Librii: A New Kind of Library for the Developing World
Librii, a potential network of low-cost, digitally powered libraries in Africa, could feed communities with knowledge, creativity conduits, and revenue.
What if you could create a network of libraries in Africa to feed communities with knowledge, creativity conduits, and revenue? David Dewane, a young architect with Gensler and a visiting assistant professor at Catholic University, is working with a diverse team—and a campaign through Kickstarter, the online funding platform—to make it real. (There are only a few days left in the campaign.) Dewane (who trained with Pliny Fisk III at the Center for Maximum Potential Building Systems in Austin) and his partners have conceived Librii as “a network of low-cost, digitally powered libraries deployed along the expanding fiber optic infrastructure in the developing world.”
The idea is to bring digital and physical resources, managed by professional librarians, to emerging markets to that people in those communities can address their own educational, informational, and economic challenges. “This is a new kind of library,” Dewane says. “It will be the first that will actively engage users as content creators, the first that will operate on a sustainable business model, and the first designed to maximize the potential of high-speed information exchange in developing markets.” The business model involves Librii paying the construction costs and content costs up front, after which revenue streams will shift operating costs to the users. Dewane, and his team, believe that this is an answer to a major need: one billion people living in Africa, and only three percent of them have access to broadband Internet. They see access to knowledge as an essential component of social mobility, and view Africa as a place to demonstrate that link. They chose Ghana as their launch point because it has been a technology leader on the continent. Why Kickstarter? Seeking funding this way was not the easiest path, Dewane says. “It would have been simpler to solicit big companies, such as those in the energy sector that extract resources from Africa and put in infrastructure.” Through his firm, Dewane would, in fact, have had a way to reach some of those companies. “We chose social funding instead because we wanted to draw attention and energy into the project,” he says. “It would start to build a community excitement around the idea, not just get a check from and go off and do it. So far that is exactly what’s happening.” Gensler has been supportive. The Washington, D.C. office of the firm will produce the drawings and the firm has provided some pro-bono time to help get the project off the ground.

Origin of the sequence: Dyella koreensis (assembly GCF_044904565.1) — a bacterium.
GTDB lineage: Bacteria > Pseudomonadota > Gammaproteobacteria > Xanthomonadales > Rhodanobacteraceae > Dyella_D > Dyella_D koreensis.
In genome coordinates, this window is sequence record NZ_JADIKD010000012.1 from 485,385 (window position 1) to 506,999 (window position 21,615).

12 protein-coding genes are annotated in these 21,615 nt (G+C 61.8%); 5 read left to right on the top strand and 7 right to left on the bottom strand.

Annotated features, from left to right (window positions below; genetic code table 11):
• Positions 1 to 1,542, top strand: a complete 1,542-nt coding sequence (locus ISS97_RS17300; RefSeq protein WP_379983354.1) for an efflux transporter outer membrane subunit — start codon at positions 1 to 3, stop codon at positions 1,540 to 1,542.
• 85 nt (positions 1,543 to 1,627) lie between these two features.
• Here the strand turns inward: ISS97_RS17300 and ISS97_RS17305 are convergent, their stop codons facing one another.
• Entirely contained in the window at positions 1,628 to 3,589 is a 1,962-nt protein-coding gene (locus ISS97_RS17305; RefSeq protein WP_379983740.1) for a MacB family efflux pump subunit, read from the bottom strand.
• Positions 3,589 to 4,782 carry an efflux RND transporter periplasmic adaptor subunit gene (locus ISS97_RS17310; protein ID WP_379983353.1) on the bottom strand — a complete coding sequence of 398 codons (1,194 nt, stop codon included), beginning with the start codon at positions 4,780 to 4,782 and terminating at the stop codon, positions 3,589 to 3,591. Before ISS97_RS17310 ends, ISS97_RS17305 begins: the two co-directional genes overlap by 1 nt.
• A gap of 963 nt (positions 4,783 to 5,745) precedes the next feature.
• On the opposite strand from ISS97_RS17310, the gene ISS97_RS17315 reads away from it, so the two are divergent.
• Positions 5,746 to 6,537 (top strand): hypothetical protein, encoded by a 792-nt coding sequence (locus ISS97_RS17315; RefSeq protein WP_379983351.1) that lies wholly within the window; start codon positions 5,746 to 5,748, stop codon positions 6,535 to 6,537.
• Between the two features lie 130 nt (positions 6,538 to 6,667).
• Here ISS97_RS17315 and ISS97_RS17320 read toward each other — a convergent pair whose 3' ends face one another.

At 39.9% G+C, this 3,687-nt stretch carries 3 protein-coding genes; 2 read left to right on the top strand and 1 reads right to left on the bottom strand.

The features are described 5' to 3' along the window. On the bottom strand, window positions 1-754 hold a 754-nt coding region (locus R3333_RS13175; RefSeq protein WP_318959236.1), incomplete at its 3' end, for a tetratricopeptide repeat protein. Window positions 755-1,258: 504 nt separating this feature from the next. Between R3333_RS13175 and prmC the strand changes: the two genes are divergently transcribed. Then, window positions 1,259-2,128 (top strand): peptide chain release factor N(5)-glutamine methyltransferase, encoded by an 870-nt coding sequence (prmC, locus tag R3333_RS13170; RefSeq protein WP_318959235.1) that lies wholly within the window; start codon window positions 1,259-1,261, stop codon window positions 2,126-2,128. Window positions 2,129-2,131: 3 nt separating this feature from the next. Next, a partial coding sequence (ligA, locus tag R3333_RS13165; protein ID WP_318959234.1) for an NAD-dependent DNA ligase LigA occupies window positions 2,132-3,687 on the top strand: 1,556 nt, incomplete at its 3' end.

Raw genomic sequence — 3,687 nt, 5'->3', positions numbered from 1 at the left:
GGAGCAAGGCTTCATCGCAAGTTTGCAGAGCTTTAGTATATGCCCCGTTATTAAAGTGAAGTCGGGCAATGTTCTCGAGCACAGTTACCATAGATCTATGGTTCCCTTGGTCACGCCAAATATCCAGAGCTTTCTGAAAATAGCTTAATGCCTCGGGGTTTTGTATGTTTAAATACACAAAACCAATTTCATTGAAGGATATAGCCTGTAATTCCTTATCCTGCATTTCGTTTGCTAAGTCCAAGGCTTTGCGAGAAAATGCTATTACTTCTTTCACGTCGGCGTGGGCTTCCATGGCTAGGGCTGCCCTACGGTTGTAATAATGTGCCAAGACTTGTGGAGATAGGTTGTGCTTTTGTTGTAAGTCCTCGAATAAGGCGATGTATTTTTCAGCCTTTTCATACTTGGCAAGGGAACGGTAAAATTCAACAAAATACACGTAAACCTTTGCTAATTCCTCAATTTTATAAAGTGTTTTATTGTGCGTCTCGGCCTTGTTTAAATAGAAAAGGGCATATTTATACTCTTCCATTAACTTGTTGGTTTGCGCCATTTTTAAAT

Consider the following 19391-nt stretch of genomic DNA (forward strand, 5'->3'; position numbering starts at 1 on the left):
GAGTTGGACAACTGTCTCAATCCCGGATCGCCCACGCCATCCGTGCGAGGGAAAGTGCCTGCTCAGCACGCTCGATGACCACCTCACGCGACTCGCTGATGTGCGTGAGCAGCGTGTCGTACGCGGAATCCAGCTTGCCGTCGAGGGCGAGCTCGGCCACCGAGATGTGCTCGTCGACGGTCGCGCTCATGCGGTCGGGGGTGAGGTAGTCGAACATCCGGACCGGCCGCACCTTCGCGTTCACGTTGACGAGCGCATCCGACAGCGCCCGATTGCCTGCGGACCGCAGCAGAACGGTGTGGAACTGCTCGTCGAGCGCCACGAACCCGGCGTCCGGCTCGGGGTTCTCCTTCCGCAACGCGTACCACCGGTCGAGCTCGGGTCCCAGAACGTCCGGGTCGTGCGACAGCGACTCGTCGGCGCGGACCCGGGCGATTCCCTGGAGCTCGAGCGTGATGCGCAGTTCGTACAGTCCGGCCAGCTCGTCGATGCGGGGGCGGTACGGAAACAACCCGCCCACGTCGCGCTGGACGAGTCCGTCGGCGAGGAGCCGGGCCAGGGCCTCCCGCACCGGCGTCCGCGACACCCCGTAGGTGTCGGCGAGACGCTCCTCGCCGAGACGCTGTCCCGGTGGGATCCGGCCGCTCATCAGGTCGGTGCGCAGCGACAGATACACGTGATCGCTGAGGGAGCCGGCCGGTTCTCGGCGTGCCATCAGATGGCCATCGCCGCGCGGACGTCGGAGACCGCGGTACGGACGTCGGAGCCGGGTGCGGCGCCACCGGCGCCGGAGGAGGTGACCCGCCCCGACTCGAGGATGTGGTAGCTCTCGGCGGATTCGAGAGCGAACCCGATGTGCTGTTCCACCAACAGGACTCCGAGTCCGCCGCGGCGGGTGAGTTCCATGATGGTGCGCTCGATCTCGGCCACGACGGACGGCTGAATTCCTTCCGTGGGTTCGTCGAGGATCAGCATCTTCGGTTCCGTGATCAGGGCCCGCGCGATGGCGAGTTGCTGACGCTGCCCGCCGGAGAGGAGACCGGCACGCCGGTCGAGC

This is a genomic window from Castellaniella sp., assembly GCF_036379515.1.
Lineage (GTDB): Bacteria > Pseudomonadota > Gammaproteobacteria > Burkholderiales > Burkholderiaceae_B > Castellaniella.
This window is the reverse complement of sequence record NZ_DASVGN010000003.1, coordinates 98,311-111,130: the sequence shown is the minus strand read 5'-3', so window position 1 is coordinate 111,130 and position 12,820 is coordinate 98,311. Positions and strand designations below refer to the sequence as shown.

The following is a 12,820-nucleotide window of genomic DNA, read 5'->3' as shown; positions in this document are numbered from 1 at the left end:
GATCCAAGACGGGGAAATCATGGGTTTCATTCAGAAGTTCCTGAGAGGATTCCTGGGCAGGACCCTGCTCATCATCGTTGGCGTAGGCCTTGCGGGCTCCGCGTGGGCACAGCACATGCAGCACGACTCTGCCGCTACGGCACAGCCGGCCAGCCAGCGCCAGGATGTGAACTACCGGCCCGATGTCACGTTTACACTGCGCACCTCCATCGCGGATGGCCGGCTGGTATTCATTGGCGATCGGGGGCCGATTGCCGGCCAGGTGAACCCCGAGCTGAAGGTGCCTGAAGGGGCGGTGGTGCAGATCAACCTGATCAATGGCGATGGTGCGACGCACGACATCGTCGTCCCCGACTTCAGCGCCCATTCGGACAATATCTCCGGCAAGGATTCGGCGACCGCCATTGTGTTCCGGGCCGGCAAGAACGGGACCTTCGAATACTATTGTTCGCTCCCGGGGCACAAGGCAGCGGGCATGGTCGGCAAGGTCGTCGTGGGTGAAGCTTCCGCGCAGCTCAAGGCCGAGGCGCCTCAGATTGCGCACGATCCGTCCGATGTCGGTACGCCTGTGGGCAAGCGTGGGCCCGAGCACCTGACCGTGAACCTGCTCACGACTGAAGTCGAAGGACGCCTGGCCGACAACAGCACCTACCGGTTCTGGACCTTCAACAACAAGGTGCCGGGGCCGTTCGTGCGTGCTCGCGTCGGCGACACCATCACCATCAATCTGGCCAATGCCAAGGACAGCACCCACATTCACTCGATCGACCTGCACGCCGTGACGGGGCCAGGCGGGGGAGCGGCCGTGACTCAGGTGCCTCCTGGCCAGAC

Dewane heard game designer Jane McGonigal’s TED talk and promptly played one of her games, EVOKE. The finale of the game was to submit a project you thought could a significant impact on the world, and this project was selected as one of the top 25 from some 15,000 proposals. McGonigal became an official advisor to the Librii project, which she sees as a harbinger for a new era of content creation: “Librii fills me with almost a giddy anticipation for the future,” she says. “I can’t wait to see the creativity that flows out of Accra when young people are able to share their art and ideas with the rest of the world. Because I’ve backed the Kickstarter project, I’m a subscriber to the first connected library. I’ll get a digital copy of whatever gets created first—a book of advice or a collection of children’s stories. The library will encourage and inspire all kinds of creation, not just traditional publishing. Eventually, we’ll be able to watch streaming live as a DJ plays a set at the library at night. I can’t wait to play the results of the first ever game design jam in Accra! Librii is going to make possible in Ghana the kinds of collaborative creativity that is changing how ideas are shared and art is created all over the world.”
Librii was incubated with seed funding from the World Bank Institute and was awarded Best Innovation Leveraging Technology form the Dell Social Innovation Challenge. The World Bank Institute’s Bob Hawkins, believes that Librii is taking the concept of the library into the modern age. “Librii will provide a hub for Ghanians of all ages to explore, learn and connect,” he says. “Education is at a premium in the knowledge economy and the ability to convert that knowledge into beneficial products and services will determine the vibrancy of a community and a nation. Librii can play an important role in transforming communities by providing access to information, access to people, and access to opportunity.” This is much more than a design exercise: The Librii team is redefining the definition of “library” as a hub of empowerment.
Kira Gould co-authored Women in Green: Voices of Sustainable Design (Ecotone Publishing, 2007) with architect Lance Hosey. She is the director of communications at William McDonough + Partners. Follow her on Twitter at @kiragould and @womeningreennow.